- The Washington Times - Wednesday, October 16, 2002

ANNAPOLIS The health of the Chesapeake Bay has failed to improve overall in the past five years, an environmental group said yesterday.
The Bay's health rated a 27 out of a possible 100 the same as last year, according to the annual score given by the Chesapeake Bay Foundation, which measures 13 categories including habitats, pollution levels and fisheries such as blue crabs and rockfish.
Since the foundation began releasing the report in 1998, the scores have been 27 or 28.
"In the past five years we have seen lackluster leadership and no systemwide improvements in the Bay's condition," said William C. Baker, the foundation's president.
The top priority for cleaning up the Bay, Mr. Baker said, is improving water quality by cutting in half the approximately 300 million pounds of nitrogen pollution that enter it each year from sewage treatment plants, power plants, air pollution and runoff from agriculture and rainwater.
In 2000, the governors of Maryland, Virginia and Pennsylvania and the mayor of the District signed Chesapeake 2000, a voluntary action plan to restore natural resources, reduce pollution and improve water quality enough to get the bay off the Environmental Protection Agency's list of dirty waters by 2010.
Mr. Baker estimated that meeting those goals would cost $20 billion and conceded that increasing funding for environmental programs will be difficult because of budget shortfalls in Virginia and Maryland.
"We know what's needed to save the Bay," Mr. Baker said. "It's a matter of putting money to work."
Scientists blame nitrogen and other nutrients for algae breakouts in the Bay that kill fish and choke bay grasses that are critical habitat for crabs and small fish. Mr. Baker called on the state and federal government to fund upgrades to sewage-treatment plants that would cut down nitrogen runoff by 42 million pounds a year. That process alone would cost an estimated $4.4 billion by 2010.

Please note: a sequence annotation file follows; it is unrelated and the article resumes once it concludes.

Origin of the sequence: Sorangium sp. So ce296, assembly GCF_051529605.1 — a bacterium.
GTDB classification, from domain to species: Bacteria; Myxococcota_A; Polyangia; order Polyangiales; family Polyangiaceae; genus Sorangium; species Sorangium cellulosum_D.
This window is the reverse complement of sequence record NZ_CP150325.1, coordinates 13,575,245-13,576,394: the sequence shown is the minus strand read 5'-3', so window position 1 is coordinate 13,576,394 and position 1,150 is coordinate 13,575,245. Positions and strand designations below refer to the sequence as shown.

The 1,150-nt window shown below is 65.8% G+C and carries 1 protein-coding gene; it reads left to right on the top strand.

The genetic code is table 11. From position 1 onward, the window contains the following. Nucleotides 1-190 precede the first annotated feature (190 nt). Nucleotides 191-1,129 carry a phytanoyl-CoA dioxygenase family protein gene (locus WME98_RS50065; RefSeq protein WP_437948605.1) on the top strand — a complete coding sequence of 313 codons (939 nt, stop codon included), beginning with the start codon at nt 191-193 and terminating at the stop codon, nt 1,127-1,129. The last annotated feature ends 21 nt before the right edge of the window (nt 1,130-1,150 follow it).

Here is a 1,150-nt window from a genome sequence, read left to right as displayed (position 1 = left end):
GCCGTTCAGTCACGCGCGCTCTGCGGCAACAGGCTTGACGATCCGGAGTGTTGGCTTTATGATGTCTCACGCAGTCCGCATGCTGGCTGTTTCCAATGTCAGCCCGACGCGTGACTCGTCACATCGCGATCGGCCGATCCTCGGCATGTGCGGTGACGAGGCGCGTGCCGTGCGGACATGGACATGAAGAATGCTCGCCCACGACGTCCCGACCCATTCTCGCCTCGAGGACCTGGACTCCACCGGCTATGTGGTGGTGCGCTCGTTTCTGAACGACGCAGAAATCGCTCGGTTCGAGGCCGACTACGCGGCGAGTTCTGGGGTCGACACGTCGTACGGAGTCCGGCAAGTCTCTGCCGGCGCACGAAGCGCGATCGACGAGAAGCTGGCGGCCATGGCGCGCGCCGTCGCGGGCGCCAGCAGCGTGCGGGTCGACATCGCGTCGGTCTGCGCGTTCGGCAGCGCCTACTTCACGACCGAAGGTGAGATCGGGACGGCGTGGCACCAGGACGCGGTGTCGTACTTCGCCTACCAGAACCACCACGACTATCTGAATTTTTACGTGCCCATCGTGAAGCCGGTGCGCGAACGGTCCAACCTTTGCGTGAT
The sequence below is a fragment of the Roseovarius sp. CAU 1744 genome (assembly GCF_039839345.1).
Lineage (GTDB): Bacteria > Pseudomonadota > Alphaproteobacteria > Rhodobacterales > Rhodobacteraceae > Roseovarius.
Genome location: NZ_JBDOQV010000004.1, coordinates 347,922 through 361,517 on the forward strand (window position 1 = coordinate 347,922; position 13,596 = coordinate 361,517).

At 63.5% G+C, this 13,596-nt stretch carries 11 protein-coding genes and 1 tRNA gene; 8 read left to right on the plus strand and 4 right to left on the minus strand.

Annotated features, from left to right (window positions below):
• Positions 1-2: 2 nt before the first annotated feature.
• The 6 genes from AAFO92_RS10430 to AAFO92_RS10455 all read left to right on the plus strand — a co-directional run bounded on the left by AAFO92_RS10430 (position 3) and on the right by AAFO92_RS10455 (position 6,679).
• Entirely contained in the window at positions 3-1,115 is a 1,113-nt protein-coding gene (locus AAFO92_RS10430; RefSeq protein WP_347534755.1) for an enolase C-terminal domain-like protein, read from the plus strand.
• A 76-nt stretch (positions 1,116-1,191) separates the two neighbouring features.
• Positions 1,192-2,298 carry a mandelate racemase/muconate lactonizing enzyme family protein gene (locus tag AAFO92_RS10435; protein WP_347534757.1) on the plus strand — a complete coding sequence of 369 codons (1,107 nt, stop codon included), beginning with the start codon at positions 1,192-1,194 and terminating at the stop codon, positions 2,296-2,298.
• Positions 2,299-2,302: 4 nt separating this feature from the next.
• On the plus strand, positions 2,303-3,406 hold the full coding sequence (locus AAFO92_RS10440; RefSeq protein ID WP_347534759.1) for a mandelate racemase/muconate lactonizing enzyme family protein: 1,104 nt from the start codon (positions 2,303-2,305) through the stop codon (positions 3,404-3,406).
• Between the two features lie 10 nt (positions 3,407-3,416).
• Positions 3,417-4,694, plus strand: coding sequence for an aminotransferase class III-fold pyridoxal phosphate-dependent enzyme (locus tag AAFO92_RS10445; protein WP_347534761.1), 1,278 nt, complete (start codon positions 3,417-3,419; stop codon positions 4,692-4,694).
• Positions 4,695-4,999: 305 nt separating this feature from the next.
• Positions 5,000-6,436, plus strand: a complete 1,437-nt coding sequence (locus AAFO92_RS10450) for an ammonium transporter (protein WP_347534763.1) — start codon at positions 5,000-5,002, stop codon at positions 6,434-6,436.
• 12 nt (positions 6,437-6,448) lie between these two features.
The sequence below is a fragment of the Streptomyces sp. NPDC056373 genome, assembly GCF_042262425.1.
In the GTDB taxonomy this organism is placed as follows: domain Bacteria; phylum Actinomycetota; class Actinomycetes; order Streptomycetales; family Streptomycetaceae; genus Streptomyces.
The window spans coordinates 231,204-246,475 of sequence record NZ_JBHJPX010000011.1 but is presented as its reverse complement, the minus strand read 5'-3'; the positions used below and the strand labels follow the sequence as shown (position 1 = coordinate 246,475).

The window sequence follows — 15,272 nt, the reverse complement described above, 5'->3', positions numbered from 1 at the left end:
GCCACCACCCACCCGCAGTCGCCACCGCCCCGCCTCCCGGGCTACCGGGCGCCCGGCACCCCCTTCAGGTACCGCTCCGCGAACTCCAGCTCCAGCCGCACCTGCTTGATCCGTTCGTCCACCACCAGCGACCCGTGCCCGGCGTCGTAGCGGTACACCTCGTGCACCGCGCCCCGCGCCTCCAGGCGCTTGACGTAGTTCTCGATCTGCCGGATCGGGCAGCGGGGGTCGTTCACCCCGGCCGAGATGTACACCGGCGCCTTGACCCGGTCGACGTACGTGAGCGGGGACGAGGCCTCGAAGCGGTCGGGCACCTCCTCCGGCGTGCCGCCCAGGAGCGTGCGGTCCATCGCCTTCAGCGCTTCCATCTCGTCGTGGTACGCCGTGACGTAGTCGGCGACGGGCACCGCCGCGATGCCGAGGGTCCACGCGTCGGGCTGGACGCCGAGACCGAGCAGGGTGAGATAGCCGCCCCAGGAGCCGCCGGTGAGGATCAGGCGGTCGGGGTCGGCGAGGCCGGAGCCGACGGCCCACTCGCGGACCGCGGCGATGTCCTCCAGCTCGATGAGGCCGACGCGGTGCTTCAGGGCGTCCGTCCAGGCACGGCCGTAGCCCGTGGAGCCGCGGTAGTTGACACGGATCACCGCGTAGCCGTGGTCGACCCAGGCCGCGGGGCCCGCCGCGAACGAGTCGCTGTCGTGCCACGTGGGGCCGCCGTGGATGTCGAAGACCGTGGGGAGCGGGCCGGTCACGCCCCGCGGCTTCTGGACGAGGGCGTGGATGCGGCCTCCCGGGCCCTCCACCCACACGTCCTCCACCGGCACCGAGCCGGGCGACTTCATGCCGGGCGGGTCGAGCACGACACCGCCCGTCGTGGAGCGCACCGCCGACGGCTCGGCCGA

Mr. Baker said the Bay's scores could have been worse this year, but the drought reduced the amount of nutrient and sediment runoff. As a result, three categories water clarity and nitrogen and phosphorus runoff each improved by a point over last year. The pollution's still out there, Mr. Baker said, although there has not been enough rain to flush it through the system.
"The drought-driven progress is a bit like fool's gold," Mr. Baker said. "It looks like something valuable, but in the long run, it's worthless."
The score for blue crabs slipped two points this year to 40, due to harvest pressure and loss of habitat. However, Mr. Baker noted that regulations imposed by Virginia and Maryland the past two years to limit the harvest give room for optimism that the stock will be boosted in coming years.
The Chesapeake Bay Foundation and Maryland's watermen have often found themselves at odds. through the system.
"The drought-driven progress is a bit like fool's gold," Mr. Baker said. "It looks like something valuable, but in the long run, it's worthless."
The score for blue crabs slipped two points this year to 40, due to harvest pressure and loss of habitat. However, Mr. Baker noted that regulations imposed by Virginia and Maryland the past two years to limit the harvest give room for optimism that the stock will be boosted in coming years.
The Chesapeake Bay Foundation and Maryland's watermen have often found themselves at odds. But Kenny Keen, vice president of the Maryland Watermen's Association, applauded the foundation's focus on water quality.
"This is excellent common ground here," he said. "It's time to roll up our sleeves and go to work."
The lowest score went to the Bay's oysters 2, the same as last year. The foundation estimates the oyster population to be less than 2 percent of what it was in the time when Capt. John Smith explored the Chesapeake in the early 1600s. The unsullied state of the Bay at that time is the benchmark for the CBF's scale, rating 100.
The foundation's goal is to improve the Bay's health score to 40 by 2010, and 70 in 2050.
A Virginia legislative study released yesterday said the state's program to clean the Bay may have reached its limit after showing slow but steady results over the last decade.
The Chesapeake Bay Local Assistance Department, formed in 1988, has helped address the effects of pollution caused by growth and development, the Joint Legislative Audit and Review Commission report said. But the study said the state is unlikely to be able to expand the program.
The department, created to enforce the Chesapeake Bay Preservation Act, helps local governments develop buffers and other land-use agreements. The JLARC survey found that local governments generally believe the Bay act has helped curb pollution.


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